Tuesday, March 4, 2014

Top 10 Lessons for Education from The Lego Movie

10. Instructions can only take you so far. In fact, while they can be really helpful to get you started, there is no one prescription for everything. You should feel free to use your mind to create your own instructions when it’s necessary.

9. Pull a page from the book of female lead, Wild Style (a.k.a. Lucy), and fight the status quo! Sometimes the “master builders” or great thinkers step back, hide, or are off track for whatever reason. So don’t be afraid to work against the grain. And for goodness sake, beware of the “kragle”! Don’t ever get stuck. 

8. One person believing in you can make all the difference. This is why we teach. This is why we do what we do and get out of bed each day. Because making a difference in one child’s life matters. 

7. Trust your instincts - unless your instincts are terrible. As educators, each of us has a niche, and each of us has areas where we struggle. Take what you do well and make it amazing, but never be afraid to push outside your comfort zone. When it’s not working, it’s okay to admit it. Not every idea is gold, and that’s okay. On the flip side, though, sometimes people think your idea for a double-decker couch is lame, and it ends up saving your life. So please also refer to number nine.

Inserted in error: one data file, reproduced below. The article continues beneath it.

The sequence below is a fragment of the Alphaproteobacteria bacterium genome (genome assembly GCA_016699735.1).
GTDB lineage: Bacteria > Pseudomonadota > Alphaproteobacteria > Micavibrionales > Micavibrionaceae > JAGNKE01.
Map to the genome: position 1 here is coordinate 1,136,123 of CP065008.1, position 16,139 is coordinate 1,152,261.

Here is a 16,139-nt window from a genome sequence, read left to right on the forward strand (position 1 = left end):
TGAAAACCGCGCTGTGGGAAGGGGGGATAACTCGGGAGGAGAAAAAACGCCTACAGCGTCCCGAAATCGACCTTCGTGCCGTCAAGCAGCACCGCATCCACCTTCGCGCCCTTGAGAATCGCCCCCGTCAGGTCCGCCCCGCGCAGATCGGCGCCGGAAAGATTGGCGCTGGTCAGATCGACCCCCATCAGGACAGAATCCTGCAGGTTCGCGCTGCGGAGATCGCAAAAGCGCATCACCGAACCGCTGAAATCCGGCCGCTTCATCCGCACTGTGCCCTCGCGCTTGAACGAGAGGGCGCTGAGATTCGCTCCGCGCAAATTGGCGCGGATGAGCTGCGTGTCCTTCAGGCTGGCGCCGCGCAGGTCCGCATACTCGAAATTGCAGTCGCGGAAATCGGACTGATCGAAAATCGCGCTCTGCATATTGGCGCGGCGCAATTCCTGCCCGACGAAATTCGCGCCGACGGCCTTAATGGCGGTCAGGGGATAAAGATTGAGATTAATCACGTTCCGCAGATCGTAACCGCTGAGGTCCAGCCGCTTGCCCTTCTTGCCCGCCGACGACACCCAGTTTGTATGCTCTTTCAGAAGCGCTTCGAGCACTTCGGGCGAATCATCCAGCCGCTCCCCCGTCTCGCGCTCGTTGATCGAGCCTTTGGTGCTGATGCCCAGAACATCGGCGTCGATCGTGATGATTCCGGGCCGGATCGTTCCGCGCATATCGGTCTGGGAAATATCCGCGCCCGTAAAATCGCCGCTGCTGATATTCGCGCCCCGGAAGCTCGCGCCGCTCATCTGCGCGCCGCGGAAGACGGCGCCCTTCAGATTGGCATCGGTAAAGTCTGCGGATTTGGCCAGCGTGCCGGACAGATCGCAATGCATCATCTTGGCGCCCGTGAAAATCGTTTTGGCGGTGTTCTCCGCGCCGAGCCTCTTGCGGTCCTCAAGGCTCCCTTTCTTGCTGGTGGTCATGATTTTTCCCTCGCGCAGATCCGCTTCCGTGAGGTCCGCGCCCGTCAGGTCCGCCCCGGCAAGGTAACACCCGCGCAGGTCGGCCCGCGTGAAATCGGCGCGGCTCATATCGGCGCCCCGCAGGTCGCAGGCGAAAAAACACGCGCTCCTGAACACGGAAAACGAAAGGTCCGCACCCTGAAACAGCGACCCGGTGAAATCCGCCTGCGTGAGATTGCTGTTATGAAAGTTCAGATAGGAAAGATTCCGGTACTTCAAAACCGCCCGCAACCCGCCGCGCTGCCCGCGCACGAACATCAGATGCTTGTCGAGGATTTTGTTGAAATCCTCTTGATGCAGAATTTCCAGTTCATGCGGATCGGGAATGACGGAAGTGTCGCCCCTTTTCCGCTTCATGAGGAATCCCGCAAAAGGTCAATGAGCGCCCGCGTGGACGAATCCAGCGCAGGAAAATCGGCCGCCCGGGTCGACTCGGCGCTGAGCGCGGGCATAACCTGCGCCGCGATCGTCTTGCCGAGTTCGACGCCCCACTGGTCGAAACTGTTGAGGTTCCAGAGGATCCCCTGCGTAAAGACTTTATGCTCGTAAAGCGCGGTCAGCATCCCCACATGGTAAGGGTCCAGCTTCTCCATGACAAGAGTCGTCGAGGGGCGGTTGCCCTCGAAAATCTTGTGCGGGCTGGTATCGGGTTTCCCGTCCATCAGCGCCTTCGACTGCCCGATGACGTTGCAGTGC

6. The only thing that anyone needs to be special is to believe that you can be! This is for you AND for your students. Believe in yourself. The world depends on YOU to make a difference. 

5. Build things only you can build. We are all unique and bring different perspectives to every problem and situation. Focus on being the best you that you can be, and bring that to the table. Whether  you are lesson planning, on a building leadership team, at EdCamp, or working one-on-one with a student, you can change everything. 

4. Share what you build! I recently wrote a post called “I’m not THERE yet” and what it really comes down to is that people are inspired by you. Whether you intend to or not, whether you know it or not, people - teachers, kids, parents - are inspired by you, and will take what you made and make something new. And likewise, you will take something somebody else makes and make it your own. Make it better. This is how we learn. This is how we grow.

3. LET. KIDS. CREATE. I don’t think I need to explain this one, but in short - please do not stifle a child’s creativity by trying to fit them in a box that fits what the world expects. See numbers nine and ten. And probably six. Eh, if you aren’t getting it yet maybe you should re-read all the numbers.

2. You are the most talented, most interesting, extraordinary individual, capable of amazing things. So is each student sitting in your class. So is everyone. Embrace what is special about you and share it with the world. 


1. Having a plan helps talented individuals work together as a team and save the world. I love celebrating the unique talents of individuals, but when we can harness the power of those individuals to work as a team for the greater good we can accomplish so much more. When we complement and push each other is when real progress is made. Don’t forget, “Everything is awesome! Everything is cool when you’re part of a team!”